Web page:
A couple of these men, John Heminges and Henry Condell, come up with the wild idea to publish all of Shakespeare’s scripts in a handsome bound folio rather than the cheap unauthorized quartos then available. This notion wasn’t unprecedented; Ben Jonson had recently published a folio of his own works. But it was daring. And expensive. Even without “Pericles” or “Two Noble Kinsmen,” which were left out of its first edition, the folio would transform publishing, theater and maybe even how we conceive of what it means to be human. Which is a lot to ask of a book and more to ask of a play, as textual criticism tends to offer limited catharsis and thrills.


Ms. Gunderson’s drama, directed by Davis McCallum, the festival’s artistic director, concentrates less on the vagaries of Renaissance publishing and more on the relationships between Henry (Kurt Rhoads) and John (Sean McNall), their wives (Krystel Lucas and Mary Bacon) and John’s daughter Alice (Kerry Warren). The discussions of rights and costs and paper stock are pretty engrossing, but a lot less poignant than the personal exploration of what, if anything, can transcend death and loss.


[ . . . ]


The evening before I saw “The Book of Will,” the festival presented a sweet, sporadically funny “Twelfth Night,” directed by Moritz von Stuelpnagel and featuring most of the same cast. (There are three other plays, including “Love’s Labour’s Lost” and Kate Hamill’s adaptation of “Pride and Prejudice,” in repertory this summer.) The fool Feste (Michael Broadhurst) blew the dust from a folio and there we were in Illyria. Mostly. The Hudson never totally receded, especially when train whistles drowned out Olivia’s sighs or a giant moth did its own “to be or not to be” with a stage light. (Spoiler: Not.) Mr. Stuelpnagel (“Hand to God”) knows his way around a comedy, yet this comedy’s rhythms felt sometimes rollicking and sometimes jerky.


Here as in “The Book of Will,” the words, words, words are the hang up. The lines that generated the most laughs were mostly ad-libs, as when Viola, midtussle with Olivia, exclaimed, “Oh my God, you’re strong,” or Feste chided a couple exiting early with, “But you’ll miss the end!” (Admittedly nothing got as many laughs as Mr. McNall’s madcap business with a garden hose.)


You could wish that Mr. Stuelpnagel had found more to work with in the iambs. Still, with the river lapping and the trees susurrating and the moths sizzling, there was poetry enough.




A Midsummer Night’s Dream at the Delacorte Theater

The Shakespeare Conference: SHK 28.217  Wednesday, 26 July 2017


From:        Hardy M. Cook <This email address is being protected from spambots. You need JavaScript enabled to view it.>

Date:         Wednesday, July 26, 2017

Subject:    A Midsummer Night’s Dream at the Delacorte Theater




‘You Create That Chemistry’: How Actors Fall in Instant Love



JULY 24, 2017


The course of true love hardly ever runs smooth? Agreed. But few romances are as extravagantly potholed as Shakespeare’s “A Midsummer Night’s Dream.” Yes, the play ends with an extravagant wedding, but the path down the aisle is cratered with a death threat, an elopement, pixie interference and the greatest catfight in world literature. Also, botanical date-rape drugs.

Through it all, four actors have to fall deeply, wildly, lip-bruisingly in love at every performance.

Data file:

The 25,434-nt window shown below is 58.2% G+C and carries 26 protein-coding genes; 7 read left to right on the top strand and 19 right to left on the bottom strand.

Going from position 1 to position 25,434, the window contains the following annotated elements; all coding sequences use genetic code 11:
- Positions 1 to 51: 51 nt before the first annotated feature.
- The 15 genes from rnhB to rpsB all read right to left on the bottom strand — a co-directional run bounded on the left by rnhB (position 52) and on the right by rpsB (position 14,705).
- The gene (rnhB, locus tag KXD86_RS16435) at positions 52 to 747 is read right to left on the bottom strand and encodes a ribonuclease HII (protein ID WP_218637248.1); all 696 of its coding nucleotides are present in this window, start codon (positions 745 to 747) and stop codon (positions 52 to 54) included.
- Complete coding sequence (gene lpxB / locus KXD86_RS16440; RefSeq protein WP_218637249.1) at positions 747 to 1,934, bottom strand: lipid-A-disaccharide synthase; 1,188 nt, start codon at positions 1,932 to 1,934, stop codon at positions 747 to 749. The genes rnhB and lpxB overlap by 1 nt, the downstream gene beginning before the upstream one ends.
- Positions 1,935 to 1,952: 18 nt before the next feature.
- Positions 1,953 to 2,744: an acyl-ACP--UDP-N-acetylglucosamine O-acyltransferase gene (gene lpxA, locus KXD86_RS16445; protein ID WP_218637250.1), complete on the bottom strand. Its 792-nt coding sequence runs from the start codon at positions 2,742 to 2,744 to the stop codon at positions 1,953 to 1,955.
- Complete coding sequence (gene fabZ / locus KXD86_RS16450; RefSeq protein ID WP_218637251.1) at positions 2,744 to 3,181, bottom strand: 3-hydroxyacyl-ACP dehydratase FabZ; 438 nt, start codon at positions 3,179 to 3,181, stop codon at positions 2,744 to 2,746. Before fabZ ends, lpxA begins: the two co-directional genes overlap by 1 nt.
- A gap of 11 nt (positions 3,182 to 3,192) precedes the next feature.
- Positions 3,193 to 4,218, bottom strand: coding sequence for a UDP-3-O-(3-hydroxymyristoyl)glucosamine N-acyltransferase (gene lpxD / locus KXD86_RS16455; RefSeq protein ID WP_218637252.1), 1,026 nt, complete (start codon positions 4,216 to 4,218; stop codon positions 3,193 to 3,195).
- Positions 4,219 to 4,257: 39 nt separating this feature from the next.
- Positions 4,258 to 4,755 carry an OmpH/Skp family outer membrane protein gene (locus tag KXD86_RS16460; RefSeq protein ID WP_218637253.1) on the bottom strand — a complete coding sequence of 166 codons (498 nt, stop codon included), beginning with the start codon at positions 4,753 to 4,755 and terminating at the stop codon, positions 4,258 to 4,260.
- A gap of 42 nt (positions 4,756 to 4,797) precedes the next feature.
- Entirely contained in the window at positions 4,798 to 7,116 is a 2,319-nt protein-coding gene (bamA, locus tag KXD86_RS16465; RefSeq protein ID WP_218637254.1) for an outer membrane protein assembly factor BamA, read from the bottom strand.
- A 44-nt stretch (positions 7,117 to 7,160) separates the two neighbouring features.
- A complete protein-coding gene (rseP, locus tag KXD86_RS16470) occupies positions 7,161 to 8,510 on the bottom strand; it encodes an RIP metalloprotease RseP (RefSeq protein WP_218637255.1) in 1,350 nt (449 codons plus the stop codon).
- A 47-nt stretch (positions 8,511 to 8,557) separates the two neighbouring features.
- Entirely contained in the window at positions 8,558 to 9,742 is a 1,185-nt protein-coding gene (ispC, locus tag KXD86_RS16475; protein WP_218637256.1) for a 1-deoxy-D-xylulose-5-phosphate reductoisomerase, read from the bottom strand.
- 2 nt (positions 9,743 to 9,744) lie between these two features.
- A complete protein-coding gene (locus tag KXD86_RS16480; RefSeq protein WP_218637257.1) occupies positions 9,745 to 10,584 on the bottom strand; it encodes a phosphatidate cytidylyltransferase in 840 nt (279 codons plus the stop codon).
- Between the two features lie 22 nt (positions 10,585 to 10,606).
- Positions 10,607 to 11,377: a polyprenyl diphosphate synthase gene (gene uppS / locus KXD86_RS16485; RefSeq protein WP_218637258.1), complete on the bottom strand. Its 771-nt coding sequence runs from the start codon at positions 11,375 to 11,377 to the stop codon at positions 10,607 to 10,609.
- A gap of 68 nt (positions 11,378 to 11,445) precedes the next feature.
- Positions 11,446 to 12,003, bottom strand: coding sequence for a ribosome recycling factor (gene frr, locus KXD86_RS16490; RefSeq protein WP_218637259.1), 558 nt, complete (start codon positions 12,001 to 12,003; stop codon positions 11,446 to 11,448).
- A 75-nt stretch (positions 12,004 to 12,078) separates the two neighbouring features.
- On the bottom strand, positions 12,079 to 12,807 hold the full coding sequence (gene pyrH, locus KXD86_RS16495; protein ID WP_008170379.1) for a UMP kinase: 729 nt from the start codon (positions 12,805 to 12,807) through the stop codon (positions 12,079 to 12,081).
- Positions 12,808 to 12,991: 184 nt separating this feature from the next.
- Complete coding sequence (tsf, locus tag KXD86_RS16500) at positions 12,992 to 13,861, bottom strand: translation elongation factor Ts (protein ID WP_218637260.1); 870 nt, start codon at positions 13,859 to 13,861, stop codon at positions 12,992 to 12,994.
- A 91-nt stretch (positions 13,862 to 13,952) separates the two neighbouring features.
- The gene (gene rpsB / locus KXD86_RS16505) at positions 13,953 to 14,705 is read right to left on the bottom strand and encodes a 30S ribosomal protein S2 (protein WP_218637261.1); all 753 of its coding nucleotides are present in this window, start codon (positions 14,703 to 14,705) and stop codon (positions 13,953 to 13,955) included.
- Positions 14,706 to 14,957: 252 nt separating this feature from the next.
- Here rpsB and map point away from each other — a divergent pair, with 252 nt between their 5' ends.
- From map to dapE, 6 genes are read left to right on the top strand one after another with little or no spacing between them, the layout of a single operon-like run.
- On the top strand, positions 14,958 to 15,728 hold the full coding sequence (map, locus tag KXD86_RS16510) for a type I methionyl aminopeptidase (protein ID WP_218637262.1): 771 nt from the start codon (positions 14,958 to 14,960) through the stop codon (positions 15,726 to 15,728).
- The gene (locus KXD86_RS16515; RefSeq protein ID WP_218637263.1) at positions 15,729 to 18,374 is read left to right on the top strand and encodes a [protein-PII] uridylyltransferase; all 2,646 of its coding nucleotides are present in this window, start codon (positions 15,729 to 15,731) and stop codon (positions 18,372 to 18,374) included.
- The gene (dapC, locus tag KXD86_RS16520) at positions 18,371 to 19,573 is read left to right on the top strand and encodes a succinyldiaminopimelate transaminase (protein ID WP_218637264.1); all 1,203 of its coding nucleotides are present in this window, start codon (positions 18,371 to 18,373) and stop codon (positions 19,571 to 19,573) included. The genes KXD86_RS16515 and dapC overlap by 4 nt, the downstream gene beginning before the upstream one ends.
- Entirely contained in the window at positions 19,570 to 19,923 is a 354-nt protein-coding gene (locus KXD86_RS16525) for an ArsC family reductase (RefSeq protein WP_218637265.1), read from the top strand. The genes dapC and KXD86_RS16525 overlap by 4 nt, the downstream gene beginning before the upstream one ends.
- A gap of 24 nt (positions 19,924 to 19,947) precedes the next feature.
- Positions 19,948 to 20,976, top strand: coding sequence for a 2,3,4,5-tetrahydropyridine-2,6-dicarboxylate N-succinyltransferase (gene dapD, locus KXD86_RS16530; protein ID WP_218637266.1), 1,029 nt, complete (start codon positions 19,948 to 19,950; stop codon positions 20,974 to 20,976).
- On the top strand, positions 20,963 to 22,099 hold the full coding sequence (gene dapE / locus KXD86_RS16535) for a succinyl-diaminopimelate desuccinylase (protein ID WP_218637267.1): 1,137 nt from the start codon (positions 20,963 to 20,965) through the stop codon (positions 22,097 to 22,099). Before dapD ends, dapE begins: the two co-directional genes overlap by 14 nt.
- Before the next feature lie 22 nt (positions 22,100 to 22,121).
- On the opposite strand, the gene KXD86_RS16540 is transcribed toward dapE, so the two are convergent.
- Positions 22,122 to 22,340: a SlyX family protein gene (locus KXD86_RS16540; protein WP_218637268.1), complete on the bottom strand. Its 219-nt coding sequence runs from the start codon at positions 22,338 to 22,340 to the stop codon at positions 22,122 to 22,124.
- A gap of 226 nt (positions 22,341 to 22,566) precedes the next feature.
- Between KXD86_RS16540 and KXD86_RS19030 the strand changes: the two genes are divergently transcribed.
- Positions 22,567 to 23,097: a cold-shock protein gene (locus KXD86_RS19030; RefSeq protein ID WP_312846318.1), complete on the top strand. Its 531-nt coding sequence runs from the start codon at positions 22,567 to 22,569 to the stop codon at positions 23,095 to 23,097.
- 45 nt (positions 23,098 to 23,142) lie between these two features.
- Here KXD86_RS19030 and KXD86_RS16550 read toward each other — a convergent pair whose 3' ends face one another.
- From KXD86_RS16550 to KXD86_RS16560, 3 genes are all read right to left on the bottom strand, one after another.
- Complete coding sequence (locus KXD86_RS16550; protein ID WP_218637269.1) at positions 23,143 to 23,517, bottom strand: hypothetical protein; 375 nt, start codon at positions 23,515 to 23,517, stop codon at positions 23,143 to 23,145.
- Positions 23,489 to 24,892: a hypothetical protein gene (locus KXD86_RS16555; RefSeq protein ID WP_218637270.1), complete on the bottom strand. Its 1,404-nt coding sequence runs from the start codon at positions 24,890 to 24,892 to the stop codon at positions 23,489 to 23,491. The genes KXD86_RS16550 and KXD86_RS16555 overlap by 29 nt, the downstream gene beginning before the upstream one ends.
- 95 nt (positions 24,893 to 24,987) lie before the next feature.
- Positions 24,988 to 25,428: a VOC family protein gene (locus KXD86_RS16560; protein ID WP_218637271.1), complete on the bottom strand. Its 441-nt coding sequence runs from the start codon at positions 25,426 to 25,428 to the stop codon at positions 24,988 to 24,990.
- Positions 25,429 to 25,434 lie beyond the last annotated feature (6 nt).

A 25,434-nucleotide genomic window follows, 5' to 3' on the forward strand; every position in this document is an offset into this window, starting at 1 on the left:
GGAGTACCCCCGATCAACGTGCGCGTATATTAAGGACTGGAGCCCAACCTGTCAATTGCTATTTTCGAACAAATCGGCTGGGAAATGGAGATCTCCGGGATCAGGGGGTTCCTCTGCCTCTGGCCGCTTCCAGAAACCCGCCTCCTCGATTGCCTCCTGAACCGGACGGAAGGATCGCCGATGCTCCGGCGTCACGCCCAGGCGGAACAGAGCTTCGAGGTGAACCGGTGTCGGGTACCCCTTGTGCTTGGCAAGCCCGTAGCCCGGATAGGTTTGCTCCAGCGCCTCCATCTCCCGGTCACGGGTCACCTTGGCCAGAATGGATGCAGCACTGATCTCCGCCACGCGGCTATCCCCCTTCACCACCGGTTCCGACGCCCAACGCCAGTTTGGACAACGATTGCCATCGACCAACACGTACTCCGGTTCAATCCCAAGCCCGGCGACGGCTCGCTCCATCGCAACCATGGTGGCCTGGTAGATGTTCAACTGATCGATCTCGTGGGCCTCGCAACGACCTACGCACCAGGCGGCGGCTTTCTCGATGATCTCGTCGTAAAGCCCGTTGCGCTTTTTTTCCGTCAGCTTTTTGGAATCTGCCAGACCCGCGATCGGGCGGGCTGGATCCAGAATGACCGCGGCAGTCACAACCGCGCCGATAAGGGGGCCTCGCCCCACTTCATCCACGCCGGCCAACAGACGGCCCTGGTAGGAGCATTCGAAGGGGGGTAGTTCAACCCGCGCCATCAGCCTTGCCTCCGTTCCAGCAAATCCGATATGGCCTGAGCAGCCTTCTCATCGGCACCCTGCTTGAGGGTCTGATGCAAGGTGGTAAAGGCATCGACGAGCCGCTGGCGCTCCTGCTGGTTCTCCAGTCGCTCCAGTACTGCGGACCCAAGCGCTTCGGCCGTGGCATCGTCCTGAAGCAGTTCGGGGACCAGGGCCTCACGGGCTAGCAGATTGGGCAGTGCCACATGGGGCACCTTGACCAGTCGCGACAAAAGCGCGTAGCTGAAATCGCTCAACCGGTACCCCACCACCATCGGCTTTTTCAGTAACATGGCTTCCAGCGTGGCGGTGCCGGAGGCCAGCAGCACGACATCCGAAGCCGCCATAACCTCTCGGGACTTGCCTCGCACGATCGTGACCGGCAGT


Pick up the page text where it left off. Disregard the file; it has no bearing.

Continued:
“You do, genuinely,” Shalita Grant said.


Added her co-star Annaleigh Ashford, gesturing toward her castmates, “We have had to develop a sort of kinetic, frenzied physical relationship.”


In the “Midsummer” now in previews and opening on Monday at the Delacorte Theater in Central Park, Ms. Ashford plays Helena, who pines for Demetrius (Alex Hernandez), who loves Hermia (Ms. Grant), who adores Lysander (Kyle Beltran), who adores her right back — at least until the fairies roofie him. At each performance, these actors have to convince a Shakespeare in the Park audience of nearly 2,000 of their overwhelming, clothes-ripping desire.


Then they have to take their bows, go home to their various partners and come back the next night to desire all over again. Faking true love: How do they do it?





Andrew Scott’s Hamlet

The Shakespeare Conference: SHK 28.216  Wednesday, 26 July 2017


From:        Hardy M. Cook <This email address is being protected from spambots. You need JavaScript enabled to view it.>

Date:         Wednesday, July 26, 2017

Subject:    Andrew Scott’s Hamlet




Andrew Scott’s portrayal in a London production of “Hamlet” almost banishes other performances from memory.


Hamlet and the Surveillance State of Denmark


Ben Brantley


JULY 24, 2017


LONDON — A chronic theatergoer may be excused for believing that all roads lead to Hamlet. I spent my first evening here this month in the company of that Danish prince, who is being embodied with such compelling, thin-skinned agitation by Andrew Scott that I felt I could see his heart palpitating, and breaking apart, within his chest.


Mr. Scott was so authoritatively unhinged in the director Robert Icke’s anxious summoning of Shakespeare’s Denmark as a surveillance state — an Almeida Theater production at the Harold Pinter Theater in the West End — that he almost banished other Hamlets who have been crowding my imagination of late. But not quite.


After all, only two weeks before I had been on intimate terms with another, very different — but equally original and intriguing — Hamlet, given vibrantly morbid life by the American actor Oscar Isaac in Sam Gold’s radical new version for the Public Theater in New York. And it was hard not to recall the last “Hamlet” I had seen in London, in 2015, which starred Benedict Cumberbatch.


You may remember that Mr. Cumberbatch portrayed the brilliant, emotionally paralyzed titular detective in the popular BBC television series “Sherlock,” in which he was bedeviled by his evil arch-nemesis, Jim Moriarty, who was given chillingly psychotic life by one Andrew Scott. (Can the Hamlet of Martin Freeman, who played Dr. Watson to Mr. Cumberbatch’s Sherlock, be far behind?)